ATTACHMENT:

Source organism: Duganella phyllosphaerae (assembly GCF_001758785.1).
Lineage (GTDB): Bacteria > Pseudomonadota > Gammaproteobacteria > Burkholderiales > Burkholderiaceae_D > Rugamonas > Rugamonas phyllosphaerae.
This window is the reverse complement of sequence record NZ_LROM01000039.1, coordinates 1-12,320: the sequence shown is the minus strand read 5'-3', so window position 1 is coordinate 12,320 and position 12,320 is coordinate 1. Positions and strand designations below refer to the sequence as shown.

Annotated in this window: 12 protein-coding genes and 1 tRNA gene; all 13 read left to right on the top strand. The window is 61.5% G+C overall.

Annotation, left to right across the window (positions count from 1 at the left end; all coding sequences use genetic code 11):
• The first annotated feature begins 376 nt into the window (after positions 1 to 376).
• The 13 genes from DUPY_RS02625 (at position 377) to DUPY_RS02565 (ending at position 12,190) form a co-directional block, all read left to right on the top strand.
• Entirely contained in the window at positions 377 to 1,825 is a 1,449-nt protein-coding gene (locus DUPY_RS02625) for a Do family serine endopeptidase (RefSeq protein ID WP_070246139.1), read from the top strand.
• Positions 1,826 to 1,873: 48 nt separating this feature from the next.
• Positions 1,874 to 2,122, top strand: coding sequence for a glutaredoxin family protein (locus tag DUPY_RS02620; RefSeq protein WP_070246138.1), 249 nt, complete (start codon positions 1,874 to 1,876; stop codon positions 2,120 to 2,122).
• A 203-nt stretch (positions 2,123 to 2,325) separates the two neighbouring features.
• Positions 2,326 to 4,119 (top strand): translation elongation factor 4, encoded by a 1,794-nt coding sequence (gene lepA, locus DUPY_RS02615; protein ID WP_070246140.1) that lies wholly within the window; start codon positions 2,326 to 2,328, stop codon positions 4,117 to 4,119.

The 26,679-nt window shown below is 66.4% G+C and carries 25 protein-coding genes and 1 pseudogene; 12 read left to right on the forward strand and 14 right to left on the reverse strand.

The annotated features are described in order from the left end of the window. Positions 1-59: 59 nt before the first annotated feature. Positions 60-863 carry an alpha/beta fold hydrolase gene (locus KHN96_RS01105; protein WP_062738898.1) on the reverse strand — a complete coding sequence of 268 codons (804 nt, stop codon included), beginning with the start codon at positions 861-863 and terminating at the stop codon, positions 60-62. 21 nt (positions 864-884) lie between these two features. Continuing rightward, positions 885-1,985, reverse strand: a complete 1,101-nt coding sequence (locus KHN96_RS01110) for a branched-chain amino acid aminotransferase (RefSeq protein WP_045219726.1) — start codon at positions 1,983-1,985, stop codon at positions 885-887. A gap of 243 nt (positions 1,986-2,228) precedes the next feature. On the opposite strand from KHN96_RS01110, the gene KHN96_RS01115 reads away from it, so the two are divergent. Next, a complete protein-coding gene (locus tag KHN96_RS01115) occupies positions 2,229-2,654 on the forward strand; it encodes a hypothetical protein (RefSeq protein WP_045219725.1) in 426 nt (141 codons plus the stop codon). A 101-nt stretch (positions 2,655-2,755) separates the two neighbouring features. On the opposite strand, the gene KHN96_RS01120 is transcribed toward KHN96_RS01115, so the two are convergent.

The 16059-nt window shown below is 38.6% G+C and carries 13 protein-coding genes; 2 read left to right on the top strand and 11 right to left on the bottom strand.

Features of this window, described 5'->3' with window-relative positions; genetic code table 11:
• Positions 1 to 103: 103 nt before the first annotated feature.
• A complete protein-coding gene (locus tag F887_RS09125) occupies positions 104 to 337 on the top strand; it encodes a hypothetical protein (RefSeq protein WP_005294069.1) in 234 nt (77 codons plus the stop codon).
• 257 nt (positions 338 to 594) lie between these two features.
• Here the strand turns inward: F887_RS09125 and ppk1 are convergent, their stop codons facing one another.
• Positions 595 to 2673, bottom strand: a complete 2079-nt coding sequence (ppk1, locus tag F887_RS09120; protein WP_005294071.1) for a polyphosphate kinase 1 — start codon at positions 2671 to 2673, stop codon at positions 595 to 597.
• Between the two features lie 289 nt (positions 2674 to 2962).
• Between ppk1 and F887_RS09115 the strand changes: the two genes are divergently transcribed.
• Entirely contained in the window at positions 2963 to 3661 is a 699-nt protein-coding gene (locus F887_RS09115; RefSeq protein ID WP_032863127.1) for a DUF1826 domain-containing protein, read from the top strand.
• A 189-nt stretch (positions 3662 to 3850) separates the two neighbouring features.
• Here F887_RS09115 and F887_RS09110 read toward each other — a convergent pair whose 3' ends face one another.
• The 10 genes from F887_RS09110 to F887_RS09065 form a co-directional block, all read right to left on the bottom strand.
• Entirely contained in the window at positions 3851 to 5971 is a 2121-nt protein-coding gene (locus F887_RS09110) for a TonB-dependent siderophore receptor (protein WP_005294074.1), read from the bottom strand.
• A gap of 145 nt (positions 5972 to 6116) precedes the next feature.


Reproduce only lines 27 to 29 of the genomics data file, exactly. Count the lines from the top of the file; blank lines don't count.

• The 10 genes from F887_RS09110 to F887_RS09065 form a co-directional block, all read right to left on the bottom strand.
• Entirely contained in the window at positions 3851 to 5971 is a 2121-nt protein-coding gene (locus F887_RS09110) for a TonB-dependent siderophore receptor (protein WP_005294074.1), read from the bottom strand.
• A gap of 145 nt (positions 5972 to 6116) precedes the next feature.